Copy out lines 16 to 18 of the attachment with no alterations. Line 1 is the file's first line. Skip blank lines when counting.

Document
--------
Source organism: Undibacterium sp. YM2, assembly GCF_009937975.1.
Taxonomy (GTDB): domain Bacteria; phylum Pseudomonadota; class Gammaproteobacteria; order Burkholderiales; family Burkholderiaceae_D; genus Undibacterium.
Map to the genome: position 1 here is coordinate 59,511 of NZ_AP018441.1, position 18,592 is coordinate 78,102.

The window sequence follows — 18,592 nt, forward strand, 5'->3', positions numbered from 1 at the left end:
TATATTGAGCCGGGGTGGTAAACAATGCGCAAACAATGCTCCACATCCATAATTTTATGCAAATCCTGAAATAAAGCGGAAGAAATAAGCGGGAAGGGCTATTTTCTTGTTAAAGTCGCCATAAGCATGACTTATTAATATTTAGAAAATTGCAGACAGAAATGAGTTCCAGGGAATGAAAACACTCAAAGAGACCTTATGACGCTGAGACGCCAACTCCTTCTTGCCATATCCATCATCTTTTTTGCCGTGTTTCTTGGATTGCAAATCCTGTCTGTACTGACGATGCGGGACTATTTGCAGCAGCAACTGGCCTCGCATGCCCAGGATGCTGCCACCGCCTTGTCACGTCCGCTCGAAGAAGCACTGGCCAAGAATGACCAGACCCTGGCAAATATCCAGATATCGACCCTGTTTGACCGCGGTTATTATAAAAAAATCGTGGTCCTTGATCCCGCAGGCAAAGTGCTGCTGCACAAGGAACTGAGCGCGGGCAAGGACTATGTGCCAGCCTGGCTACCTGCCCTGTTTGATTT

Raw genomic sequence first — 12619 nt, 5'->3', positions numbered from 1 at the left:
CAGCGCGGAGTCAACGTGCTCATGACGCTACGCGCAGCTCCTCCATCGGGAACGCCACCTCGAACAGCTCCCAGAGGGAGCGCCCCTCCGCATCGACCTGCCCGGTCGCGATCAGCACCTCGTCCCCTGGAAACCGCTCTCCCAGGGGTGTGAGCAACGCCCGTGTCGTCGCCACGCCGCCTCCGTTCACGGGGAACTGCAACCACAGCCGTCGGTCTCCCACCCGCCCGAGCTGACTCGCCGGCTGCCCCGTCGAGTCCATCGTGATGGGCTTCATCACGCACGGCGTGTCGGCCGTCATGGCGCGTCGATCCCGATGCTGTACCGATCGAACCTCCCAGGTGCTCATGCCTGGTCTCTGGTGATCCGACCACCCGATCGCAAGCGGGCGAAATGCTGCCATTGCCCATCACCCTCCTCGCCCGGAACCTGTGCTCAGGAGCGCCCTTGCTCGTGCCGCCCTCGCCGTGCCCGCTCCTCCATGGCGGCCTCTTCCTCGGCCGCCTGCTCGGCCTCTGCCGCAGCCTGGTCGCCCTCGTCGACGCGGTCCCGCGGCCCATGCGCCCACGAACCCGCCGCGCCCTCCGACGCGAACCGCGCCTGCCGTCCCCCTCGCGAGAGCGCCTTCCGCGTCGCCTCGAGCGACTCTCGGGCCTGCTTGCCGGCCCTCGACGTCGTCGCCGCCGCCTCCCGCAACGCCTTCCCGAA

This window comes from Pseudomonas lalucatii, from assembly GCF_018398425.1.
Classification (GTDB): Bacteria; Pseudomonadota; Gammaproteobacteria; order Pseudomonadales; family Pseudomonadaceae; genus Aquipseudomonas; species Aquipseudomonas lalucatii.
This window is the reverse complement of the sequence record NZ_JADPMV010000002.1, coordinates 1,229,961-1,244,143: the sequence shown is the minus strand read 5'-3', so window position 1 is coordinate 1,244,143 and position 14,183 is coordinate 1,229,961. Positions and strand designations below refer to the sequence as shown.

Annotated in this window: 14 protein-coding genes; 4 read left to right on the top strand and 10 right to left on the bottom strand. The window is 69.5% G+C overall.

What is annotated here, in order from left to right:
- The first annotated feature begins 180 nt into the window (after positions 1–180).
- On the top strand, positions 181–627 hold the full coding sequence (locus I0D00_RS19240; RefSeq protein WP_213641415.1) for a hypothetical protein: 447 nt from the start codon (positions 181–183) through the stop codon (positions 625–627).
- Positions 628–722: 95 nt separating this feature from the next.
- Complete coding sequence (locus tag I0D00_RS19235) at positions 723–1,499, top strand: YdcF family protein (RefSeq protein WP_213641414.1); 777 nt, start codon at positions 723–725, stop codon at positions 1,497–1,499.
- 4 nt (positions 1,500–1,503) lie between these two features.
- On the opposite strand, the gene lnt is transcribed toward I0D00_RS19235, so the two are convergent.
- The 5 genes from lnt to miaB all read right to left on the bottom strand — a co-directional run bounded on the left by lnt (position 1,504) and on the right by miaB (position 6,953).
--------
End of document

- Complete coding sequence (locus tag I0D00_RS19235) at positions 723–1,499, top strand: YdcF family protein (RefSeq protein WP_213641414.1); 777 nt, start codon at positions 723–725, stop codon at positions 1,497–1,499.
- 4 nt (positions 1,500–1,503) lie between these two features.
- On the opposite strand, the gene lnt is transcribed toward I0D00_RS19235, so the two are convergent.